Power supply interruptions of the scale seen during the reporting
year have been unprecedented in South Africa. Meeting an
increasing national demand for electricity with a much-diminished
reserve margin has undoubtedly been Eskom’s biggest challenge
for this past financial year.
The convergence of a diminished reserve margin, increased
unplanned generation plant outages as well as coal supply and
quality constraints forced Eskom into an undesirable position
of having to interrupt the supply of electricity nationally.
Between October 2007 and February 2008, emergency load
shedding was implemented. In order to avoid a potential
overall nationwide blackout, a national electricity emergency
was declared on 24 January 2008.
Load shedding activities undertaken during this period – and
at any other period – have been a source of distress and
discontent to most South Africans, causing major disruption
to all sectors of the economy. As the national utility, we have
used every available opportunity to explain the underlying
reasons, improve how load shedding is managed, and minimise
its impact on the nation. While the explanation would have
resonated with some, the inconvenience is, however, deeply
While our current focus is understandably on responding to the
demand for electricity we continue to ensure that overall good
practices are in place and that we do not take our attention off
our triple bottom line. We are determined to make a positive
difference through our continued support for the United Nations
Global Compact. As a signatory to the compact, the world’s
largest voluntary corporate responsibility initiative, we commit
to show leadership in the compact’s 10 principles around labour
standards, the environment and anti-corruption.
Diminishing reserve margin
Since taking office as chief executive on 1 May 2007, my team and
I have dedicated a significant amount of leadership time reflecting
on the challenges at hand and aligning all the resources of the
organisation towards a solution. The fundamental and underlying
problem is that the power system has an inadequate reserve
margin which is at an all time low of around 8%. This does not
compare well to our aspiration of 15%.
Since 1994, the demand for electricity has grown by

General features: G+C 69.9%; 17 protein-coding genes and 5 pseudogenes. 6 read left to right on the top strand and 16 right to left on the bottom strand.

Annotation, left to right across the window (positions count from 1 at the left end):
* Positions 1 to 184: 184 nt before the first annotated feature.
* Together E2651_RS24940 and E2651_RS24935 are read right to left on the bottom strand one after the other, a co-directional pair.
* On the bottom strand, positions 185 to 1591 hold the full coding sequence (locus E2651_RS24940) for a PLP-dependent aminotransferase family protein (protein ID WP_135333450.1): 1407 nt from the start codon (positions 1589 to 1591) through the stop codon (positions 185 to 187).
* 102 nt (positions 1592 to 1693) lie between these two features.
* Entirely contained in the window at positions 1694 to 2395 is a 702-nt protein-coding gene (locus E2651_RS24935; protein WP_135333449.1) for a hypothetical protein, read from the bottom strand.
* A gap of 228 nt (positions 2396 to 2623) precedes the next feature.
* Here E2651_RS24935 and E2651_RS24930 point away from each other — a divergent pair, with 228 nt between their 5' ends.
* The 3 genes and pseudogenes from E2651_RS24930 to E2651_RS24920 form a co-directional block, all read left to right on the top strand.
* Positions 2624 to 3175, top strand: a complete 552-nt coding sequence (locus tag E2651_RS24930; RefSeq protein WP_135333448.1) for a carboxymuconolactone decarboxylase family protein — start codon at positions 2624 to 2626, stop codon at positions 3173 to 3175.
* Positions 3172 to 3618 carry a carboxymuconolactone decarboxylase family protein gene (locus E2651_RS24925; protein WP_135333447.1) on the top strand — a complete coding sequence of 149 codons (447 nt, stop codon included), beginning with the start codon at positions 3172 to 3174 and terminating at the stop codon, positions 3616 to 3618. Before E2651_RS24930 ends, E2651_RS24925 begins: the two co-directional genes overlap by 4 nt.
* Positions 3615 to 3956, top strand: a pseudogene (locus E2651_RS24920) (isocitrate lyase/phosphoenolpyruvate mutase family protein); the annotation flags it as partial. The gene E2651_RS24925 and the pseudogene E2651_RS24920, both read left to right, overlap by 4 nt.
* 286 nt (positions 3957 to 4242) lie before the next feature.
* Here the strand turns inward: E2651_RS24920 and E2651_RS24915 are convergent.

about 50% on the back of robust economic growth. This
welcomed growth has all but exhausted Eskom’s surplus
electricity generation capacity. To us at Eskom, this has been
one indicator that we watched closely and with a sense of
trepidation. Monitoring the diminishing reserve margin has
been an integral part of Eskom’s operations, as it is a proxy
for the long-term adequacy of the power system, including
the short-term security of supply. In the absence of any
investment in new generation capacity, misalignment between
the demand and the available supply emerged and therefore the 2007 crunch was inevitable. The Cabinet decision
of 2004 marked an important milestone where Eskom
could start investing in new generation capacity.
Increasing Eskom’s reserve margin to adequate levels is
central to the organisation’s ability to ensure that power
supply is not impacted by technical events upstream in
the supply chain. A healthy reserve margin is necessary
to create a window for planned maintenance and a
cushion to manage unplanned maintenance. In this
way conventional and inevitable technical problems are
absorbed within the system and do not degenerate to a
national crisis. This margin is further required to optimise
the cost of running the power system. With such an
inadequate reserve, Eskom has very little choice but to
run all the available power stations irrespective of the
cost of running them.
Despite the low reserve margin, Eskom has commenced
issuing quotations to potential customers who apply for
new connections or upgrades above 100kVA. However,
the period that it will take before a customer applying
for a connection above 100kVA receives energy will
depend on the rate at which space is created on the
electrical system and the rate at which applications for
new capacity are received.
The challenge of operating a power system that has a low
reserve margin should not be underestimated. It is serious,
deep, material and will take a few years to resolve. Our
response to this challenge has to be comprehensive, with
interventions on both the demand and the supply side.
In response to this challenge Eskom, in partnership with the
South African government and major stakeholders, has already
made significant progress in rolling out the national recovery
plan. We successfully stabilised the power system after the
extreme events of January and February 2008, coal stockpiles
have significantly increased with the target of an average
of 20-system days reached, and undertaken the required
maintenance in anticipation of the winter peak season.
With the contribution of our key industrial customers and the
broader South African public, we are well on track to successfully
implement a power conservation programme.